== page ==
As a musician himself, Raymonde says he’s struck by the variety of his father’s work. “If you look at my career in music, it’s all in one genre; he’s doing all sorts of things. He’s got classic pop tracks, he’s got instrumentals and string arrangements and classical pieces, The Flies is almost like an early version of punk rock, he’s also got the ballads there. I got a printout the other day of all the Decca recordings from the early 60s through to about ’67, every single track that was recorded, and what is astonishing is how many tracks he was involved with. In the right-hand column it’s got who was the producer, who was the musical director and who was the arranger, and I would say 200 or 300 of the tracks he’s involved with. I’ve heard a lot of them through the compilations I’ve put together but there’s probably a good 100 of those tracks that are either not available and were just demos or they got deleted somehow.
“I’ve got a friend who helped me with this compilation, Keiron Tyler, and he’s obsessed with this era and he knows so much about it and I showed this to him yesterday and he said, ‘I haven’t even heard of half of these artists’ and he’s a specialist in this period. So it’s really interesting how much variation there is and I think it’s just a case of he was there at this point in time in music when so much stuff was being done. The Decca Studios were this hugely important part of British pop music.”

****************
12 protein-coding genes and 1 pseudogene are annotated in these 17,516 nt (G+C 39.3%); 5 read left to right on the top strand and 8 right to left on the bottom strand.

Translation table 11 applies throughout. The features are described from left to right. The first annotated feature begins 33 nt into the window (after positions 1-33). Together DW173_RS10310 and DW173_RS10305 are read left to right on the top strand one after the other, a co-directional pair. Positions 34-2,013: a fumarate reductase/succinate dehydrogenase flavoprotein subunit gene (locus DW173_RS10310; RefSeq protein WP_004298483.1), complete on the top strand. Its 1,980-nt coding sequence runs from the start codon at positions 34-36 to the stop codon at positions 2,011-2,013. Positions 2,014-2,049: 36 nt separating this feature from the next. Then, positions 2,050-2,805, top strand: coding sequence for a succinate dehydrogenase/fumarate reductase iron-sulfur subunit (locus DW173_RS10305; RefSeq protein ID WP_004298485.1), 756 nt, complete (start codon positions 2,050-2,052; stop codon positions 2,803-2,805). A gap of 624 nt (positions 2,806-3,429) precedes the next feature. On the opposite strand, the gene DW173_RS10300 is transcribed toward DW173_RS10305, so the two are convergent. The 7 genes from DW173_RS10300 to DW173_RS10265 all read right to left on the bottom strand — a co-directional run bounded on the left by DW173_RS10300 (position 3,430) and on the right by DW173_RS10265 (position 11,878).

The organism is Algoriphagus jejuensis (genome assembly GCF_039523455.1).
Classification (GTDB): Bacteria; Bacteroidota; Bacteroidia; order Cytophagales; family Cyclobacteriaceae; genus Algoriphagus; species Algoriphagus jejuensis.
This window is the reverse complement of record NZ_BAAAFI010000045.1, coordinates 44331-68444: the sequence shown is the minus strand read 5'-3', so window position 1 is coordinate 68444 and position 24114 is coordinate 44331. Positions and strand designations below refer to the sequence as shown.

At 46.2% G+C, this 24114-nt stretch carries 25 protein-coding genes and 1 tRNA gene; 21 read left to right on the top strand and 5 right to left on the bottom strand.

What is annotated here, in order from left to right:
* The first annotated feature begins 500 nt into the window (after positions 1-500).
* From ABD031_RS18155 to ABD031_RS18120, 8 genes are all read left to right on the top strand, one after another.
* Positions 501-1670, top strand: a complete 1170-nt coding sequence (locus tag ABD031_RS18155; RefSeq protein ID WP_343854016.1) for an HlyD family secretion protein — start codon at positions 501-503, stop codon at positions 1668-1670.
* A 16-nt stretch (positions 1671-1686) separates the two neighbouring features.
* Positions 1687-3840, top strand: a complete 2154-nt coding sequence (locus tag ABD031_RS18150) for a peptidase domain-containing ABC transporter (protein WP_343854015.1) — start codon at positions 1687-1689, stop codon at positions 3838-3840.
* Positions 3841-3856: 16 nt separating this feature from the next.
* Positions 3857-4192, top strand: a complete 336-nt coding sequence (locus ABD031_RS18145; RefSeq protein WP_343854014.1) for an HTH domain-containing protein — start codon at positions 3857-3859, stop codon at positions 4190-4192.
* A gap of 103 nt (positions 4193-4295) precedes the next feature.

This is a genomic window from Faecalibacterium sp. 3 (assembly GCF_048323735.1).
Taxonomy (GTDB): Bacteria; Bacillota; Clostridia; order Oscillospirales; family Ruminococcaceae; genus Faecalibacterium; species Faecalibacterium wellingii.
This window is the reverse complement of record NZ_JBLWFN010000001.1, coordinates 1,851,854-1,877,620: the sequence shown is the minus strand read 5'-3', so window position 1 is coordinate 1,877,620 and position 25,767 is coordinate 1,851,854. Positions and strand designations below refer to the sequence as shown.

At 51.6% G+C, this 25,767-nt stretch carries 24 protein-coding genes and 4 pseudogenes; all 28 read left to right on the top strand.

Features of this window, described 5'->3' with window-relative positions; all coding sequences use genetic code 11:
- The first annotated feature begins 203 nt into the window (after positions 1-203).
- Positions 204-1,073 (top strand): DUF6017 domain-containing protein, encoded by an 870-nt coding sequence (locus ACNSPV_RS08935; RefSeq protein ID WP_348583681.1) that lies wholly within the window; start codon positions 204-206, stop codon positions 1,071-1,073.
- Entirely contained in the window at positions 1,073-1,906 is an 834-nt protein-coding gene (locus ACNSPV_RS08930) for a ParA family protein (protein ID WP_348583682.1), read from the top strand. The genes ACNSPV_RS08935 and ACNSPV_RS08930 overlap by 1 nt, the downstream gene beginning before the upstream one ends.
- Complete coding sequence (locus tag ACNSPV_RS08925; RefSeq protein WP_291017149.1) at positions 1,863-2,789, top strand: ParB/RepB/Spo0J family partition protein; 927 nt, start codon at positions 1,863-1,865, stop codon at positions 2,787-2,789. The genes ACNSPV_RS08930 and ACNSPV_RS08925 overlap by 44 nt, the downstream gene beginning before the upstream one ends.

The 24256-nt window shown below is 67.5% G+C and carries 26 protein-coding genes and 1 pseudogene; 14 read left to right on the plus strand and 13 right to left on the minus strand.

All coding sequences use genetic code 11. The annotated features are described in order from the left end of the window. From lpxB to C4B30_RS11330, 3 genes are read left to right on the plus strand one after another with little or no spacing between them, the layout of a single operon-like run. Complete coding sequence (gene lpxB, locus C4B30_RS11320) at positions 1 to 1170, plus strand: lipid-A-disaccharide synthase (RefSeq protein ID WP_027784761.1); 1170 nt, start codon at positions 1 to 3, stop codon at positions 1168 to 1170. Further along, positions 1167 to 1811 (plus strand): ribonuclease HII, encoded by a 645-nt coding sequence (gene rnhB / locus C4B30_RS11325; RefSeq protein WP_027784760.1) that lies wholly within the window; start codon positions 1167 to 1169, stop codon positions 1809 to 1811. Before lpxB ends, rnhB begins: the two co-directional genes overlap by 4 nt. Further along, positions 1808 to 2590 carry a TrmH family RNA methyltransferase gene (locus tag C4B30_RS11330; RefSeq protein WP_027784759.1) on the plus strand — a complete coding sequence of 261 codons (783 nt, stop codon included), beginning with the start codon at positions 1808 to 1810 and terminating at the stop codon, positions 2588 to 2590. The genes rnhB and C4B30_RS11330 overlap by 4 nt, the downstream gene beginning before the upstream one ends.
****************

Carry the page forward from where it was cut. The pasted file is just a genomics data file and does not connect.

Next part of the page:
Simon regrets that he didn’t ask discuss music much with his father. “I don’t know if it was the age I was at when all of this was going on. Once I really started taking an interest in music I was 14 years old when punk happened and that was my entry point into music, really. You don’t really want your dad’s opinion at the age of 14, no matter who he is.
“My relationship with my parents was fine, there was nothing bad about it at all, but I don’t remember deep conversations about the music business, sadly, because I was too young to appreciate what he was doing and too selfish and wrapped up in my own teenage issues to really get it and I terribly regret that – what a wealth of stuff there to talk about, all things that I’m totally obsessed with – Walker Brothers, Dusty, Tom Jones, Helen Shapiro – there’s so much stuff on there that I personally adore. I would die to go and have a chat with him about this stuff now but at the time I didn’t get it, I was this snotty little punk rocker that was interested only in going to see whatever bands I could from night to night.”
It seems Ivor did however take a paternal interest in Cocteau Twins. “He was really sweet about that stuff and he was very encouraging about my own musical career which was taking off a little bit during the 80s,” Simon recalls. “He never offered too much of an opinion about it but he always said he loved the records. He had copies of them all in his record collection when he died. Quite how much he got it, whether he found it interesting, I doubt it because that was a difficult time for him. I’m doing stuff all over the place he’s sat at home doing nothing and it was obviously quite strange for him.”
Paradise: The Sound of Ivor Raymonde is out on Bella Union Records on August 3.